One of the big trends that occurred back in 2012 was the “barefoot running” craze. Anecdotal evidence o people being free from their “life-long” battle with plantar fasciitis, shin splints, knee pain, or even lower back issues all gone thanks to minimalist running. But there are a few things that must be covered in detail before you consider the transition.

Everyone’s Different

First and foremost, not everyone’s foot structure, body alignment, running gait, or even breathing pattern is the same. So normal for you might very will be completely “crazy” for someone else. So just because someone else is having an amazing time with minimalist running shoes doesn’t mean you will too, and it could just be their body. Don’t get me wrong, the principles of barefoot running generally apply to use all: be light on your feet, make sure you’re toes splay out for natural movement, don’t add too much weight to your feet, etc. But ultimately, running in purist barefoot shoes like Vibram or Vivobarefoot might not be for you. Do your research, be willing to spend money on a few different types of shoes, and find your sweet spot.

Patience Is A Virtue

I myself have had ample injuries throughout my running career. Meta-tarsal stress fractures (your toe hurts like a b*&ch), heel spurs (from pounding me heels too hard on the pavement), chillies tendonitis (the “too much-too-soon” phenomena), etc. But i’ve learnt how my body works and realized it’s a bit more wimpy and less durable than others. What did that mean? My transition and amp up in miles is just going to take a little bit longer than others, that’s all. So i’ve still transitioned to more minimalist shoes for my daily rotation, but it’s taken a very long time and i went very slow. How slow? About 1km a week in the beginning, then 1.5km a week, then 2km, and so forth.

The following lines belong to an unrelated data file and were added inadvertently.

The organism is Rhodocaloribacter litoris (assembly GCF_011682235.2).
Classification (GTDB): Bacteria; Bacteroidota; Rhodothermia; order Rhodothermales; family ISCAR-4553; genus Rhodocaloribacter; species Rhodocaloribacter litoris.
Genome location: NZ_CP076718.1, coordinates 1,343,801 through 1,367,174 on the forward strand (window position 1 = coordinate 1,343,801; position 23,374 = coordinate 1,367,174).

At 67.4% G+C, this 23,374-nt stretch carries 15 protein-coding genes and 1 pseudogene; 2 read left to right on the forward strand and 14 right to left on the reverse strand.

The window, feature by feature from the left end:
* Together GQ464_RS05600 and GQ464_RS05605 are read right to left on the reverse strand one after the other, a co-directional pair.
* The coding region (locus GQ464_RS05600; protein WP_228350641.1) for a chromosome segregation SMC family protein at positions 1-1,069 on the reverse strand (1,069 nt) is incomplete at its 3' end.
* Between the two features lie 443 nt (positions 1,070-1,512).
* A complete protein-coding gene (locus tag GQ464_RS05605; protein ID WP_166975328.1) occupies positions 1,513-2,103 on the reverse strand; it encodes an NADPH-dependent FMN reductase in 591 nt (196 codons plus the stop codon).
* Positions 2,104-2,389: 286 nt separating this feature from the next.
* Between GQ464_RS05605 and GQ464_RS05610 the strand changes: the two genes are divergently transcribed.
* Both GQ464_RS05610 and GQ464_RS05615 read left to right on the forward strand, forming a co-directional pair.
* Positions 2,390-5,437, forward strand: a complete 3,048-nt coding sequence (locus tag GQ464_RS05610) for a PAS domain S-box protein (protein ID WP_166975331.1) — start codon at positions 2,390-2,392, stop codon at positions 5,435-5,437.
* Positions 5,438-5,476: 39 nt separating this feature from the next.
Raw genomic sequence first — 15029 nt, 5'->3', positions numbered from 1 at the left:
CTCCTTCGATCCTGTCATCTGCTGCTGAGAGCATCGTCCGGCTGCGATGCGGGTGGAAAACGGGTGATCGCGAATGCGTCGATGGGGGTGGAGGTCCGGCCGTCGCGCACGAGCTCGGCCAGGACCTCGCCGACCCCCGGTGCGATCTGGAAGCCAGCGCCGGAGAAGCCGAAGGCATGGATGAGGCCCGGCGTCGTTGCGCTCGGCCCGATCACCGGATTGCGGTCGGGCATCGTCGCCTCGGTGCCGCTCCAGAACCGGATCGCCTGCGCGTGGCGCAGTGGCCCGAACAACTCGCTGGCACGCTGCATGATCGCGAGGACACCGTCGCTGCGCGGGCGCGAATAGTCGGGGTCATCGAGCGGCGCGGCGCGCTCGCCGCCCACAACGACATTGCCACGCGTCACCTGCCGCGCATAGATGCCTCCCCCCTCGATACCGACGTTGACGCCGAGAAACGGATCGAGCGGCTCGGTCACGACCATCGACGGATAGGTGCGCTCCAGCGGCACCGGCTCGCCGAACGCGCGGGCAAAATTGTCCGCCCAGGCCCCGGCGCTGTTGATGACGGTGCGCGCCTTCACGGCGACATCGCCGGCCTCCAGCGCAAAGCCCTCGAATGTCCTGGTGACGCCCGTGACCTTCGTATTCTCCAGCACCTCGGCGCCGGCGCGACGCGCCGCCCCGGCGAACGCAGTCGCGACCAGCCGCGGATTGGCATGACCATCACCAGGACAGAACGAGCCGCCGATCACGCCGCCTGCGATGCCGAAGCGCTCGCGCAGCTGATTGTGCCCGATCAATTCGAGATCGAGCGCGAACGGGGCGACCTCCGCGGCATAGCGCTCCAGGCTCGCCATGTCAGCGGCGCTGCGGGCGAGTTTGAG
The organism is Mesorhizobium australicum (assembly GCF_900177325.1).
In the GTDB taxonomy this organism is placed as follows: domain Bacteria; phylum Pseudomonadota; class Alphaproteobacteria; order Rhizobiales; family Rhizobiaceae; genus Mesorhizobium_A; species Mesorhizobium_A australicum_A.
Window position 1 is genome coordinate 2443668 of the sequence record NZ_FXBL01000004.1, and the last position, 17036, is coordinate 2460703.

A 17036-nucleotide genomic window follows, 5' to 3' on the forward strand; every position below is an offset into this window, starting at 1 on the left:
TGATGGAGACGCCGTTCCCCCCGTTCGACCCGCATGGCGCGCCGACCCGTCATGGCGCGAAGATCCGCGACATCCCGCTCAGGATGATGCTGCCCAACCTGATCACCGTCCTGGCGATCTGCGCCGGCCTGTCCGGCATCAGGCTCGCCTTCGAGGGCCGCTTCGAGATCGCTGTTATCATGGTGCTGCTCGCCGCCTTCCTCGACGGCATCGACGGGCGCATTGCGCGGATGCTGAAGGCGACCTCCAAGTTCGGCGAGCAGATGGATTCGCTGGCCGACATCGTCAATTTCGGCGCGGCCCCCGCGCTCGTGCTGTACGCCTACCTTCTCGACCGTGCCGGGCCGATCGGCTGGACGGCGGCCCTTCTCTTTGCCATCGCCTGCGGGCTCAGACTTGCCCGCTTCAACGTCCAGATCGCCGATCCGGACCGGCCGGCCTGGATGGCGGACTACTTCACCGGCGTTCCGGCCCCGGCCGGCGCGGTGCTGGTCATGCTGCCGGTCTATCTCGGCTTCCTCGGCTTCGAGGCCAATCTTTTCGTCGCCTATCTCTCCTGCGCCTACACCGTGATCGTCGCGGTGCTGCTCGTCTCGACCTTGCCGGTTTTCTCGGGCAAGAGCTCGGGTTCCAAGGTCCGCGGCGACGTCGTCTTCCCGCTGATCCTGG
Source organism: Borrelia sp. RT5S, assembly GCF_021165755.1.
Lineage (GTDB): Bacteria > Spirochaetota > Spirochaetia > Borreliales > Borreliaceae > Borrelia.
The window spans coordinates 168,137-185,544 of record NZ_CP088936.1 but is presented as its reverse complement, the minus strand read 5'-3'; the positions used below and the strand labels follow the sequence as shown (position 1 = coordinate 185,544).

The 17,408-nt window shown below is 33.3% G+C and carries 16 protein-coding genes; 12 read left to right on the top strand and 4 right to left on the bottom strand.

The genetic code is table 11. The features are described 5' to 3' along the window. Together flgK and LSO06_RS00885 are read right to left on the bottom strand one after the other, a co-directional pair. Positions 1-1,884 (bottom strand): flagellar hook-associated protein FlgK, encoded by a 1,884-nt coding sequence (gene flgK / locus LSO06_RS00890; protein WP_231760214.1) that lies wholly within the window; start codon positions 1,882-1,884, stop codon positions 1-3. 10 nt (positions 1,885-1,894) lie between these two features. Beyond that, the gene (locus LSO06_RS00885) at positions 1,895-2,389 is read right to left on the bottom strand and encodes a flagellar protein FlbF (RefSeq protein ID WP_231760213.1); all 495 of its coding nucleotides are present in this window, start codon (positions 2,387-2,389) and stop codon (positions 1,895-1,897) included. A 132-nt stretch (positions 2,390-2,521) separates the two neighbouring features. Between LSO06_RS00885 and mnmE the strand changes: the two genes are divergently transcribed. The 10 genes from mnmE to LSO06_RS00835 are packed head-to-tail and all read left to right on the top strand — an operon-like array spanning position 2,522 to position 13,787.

Why am i saying all this? I truly believe minimalist running allowed me to run, but the reality is that the transition is a crazy long process if you want it to be done properly. Take your time, baby-step the process, and within a 3-6 months you should be on your way.

We All Need The Right Partner

Finding the right running shoe is an absolute mission, i won’t lie. The sheer number of running brands, running models, and even running shoe “types/categories” is staggering and daunting in a way. But when you do find the right shoe, it’s absolute magic and worth every second of scouring the internet trying to get the right shoe! For me, it’s been a crazy, pricey, and long-winded process but i’ve managed to find my exact little niche: minimalist with a bit of cushioning. I like minimalist concepts but i’m no purist, and i don’t like super-over-loaded cushioned shoes either due to the sheer amount of weight they add and sometimes wonky ride experience they result in. That said, I still enjoy running in all different types of shoes, but at the end of the day, my go-to “rotation” is more minimalist in base.

My best advice to someone starting out is to realize it’s a going to be a bit of a process but it’s worth it in the end. Do your research, and try out different shoe categories, then try out different models once you know which category you belong to (i.e. settle on whether you are neutral or stability, then whether you are more maximalist or minimalist). In the end, it’s worth it as you will have found the rind partner for your feet, which is extremely important for a runner.


The author Sizart

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